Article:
Consent: Yes Means Yes

The reality of sexual assault is that it’s not what most people think.

This mother sent her daughter off to the University of Utah with all the tools she knew to give her, but in the middle of her freshman year that young woman says she was raped by a friend. They've asked us to hide their identity, but this family is sharing their story, hoping they can keep another student from going through the same painful experience.

When you talk to this mother you can feel her heartbreak.

"She can never get her safety back or feel completely safe," the mother said.

All she ever wanted was to protect her child but she says her daughter's trust was stolen from her. To protect her identity, we’re calling this young woman Jane.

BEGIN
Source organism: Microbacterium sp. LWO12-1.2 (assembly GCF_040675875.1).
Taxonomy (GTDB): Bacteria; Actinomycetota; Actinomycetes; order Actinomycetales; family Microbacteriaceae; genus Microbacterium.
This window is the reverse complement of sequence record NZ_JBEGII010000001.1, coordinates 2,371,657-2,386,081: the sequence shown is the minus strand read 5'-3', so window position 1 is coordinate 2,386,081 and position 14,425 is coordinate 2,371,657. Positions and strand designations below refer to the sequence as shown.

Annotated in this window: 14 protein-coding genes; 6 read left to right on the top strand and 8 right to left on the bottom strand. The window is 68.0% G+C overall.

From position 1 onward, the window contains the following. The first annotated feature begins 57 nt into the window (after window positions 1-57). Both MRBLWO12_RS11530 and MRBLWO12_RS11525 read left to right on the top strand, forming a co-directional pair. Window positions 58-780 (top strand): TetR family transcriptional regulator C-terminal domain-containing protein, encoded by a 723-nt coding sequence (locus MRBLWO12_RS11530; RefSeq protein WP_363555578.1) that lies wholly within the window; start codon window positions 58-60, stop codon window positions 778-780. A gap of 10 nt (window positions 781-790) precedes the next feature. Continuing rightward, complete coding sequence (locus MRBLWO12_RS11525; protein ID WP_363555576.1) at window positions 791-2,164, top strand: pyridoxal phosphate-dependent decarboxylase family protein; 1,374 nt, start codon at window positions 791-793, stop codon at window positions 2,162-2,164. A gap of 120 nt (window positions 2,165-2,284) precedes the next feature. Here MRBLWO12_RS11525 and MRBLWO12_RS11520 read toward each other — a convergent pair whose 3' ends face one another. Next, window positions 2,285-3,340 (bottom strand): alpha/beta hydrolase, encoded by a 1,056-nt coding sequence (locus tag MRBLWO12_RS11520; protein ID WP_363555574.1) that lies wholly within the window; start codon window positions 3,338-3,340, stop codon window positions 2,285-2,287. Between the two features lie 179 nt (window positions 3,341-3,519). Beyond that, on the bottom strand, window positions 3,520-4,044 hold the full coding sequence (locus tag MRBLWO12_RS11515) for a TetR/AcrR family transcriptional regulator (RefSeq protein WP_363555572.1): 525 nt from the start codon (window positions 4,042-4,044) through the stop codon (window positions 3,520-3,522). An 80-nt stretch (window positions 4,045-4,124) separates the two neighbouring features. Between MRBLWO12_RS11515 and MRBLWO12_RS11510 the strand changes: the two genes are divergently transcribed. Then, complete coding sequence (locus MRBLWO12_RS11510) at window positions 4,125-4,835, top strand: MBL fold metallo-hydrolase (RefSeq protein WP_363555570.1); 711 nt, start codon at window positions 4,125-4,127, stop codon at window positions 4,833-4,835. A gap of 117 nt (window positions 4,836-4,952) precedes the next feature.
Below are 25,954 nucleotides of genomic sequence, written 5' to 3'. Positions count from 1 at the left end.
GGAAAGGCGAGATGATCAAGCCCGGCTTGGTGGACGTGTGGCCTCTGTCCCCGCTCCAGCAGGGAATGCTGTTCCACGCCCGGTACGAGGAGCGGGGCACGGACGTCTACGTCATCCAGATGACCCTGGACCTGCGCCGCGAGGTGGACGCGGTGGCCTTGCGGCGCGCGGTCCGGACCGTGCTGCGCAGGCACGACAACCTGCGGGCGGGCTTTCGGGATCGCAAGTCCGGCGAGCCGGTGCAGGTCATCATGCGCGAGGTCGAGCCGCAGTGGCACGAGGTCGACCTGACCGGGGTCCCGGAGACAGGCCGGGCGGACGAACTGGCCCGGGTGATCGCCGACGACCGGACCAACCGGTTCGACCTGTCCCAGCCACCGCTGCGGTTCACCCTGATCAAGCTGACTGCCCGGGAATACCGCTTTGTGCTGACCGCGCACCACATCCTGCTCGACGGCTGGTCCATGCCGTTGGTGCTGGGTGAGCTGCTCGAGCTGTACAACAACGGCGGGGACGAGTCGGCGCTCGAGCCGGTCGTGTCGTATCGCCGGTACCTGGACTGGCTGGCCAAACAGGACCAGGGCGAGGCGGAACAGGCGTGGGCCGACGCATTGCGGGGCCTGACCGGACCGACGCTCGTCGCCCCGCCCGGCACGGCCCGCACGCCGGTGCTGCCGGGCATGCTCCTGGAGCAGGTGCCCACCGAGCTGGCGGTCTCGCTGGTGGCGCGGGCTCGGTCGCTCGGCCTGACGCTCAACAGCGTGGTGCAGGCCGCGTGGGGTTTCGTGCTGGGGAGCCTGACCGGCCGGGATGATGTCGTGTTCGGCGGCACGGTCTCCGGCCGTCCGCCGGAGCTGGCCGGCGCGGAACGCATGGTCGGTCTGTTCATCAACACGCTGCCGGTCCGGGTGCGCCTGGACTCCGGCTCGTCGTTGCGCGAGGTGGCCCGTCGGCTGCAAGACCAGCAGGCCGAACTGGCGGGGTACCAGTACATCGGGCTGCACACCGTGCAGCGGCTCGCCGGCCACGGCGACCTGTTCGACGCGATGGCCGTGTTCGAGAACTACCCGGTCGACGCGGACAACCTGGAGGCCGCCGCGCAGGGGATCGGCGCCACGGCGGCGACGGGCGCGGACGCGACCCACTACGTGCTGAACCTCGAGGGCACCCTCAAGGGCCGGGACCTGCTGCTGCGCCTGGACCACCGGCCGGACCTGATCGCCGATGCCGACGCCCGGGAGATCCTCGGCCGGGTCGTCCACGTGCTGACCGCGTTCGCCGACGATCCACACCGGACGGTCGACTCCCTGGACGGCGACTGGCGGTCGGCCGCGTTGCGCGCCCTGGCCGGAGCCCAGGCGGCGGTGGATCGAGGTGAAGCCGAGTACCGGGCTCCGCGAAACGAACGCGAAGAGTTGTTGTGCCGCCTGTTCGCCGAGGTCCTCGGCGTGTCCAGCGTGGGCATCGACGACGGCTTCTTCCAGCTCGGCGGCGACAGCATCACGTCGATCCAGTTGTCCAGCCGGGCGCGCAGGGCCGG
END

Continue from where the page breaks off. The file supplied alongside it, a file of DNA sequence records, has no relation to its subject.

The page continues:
"It started with when I went to an event with my sorority," Jane said.

She said after she came home from that event she got a text from a friend. He was upset about a break-up so she told him he could come over and talk. When he got there Jane said he was drunk and aggressive. Within minutes she said he was pressuring her to have sex.  Something she says eventually happened against her will.

"I got a phone call about 3:30 a-m from my daughter, and she said mommy help me," Jane’s mom said.

Jane said she called her mom just 9 minutes after the boy left her dorm room.

"It was kind of, I know I kind of just broke down. Like I freaked out, because I told him that I didn't want to have sex with him. I called my mom and she drove down from Layton to the university to come take me to the emergency room," Jane said.

Good4 Utah got copies of Jane’s complaint to the school and university police. A rape kit was done and police were called. Jane and her mom say those few hours were a whirlwind.

"I think she was so traumatized she didn't know exactly what to do and I honestly had no idea what to do either at that point," Jane’s mom said.

According to documents, the schools title nine office began an investigation, so did police.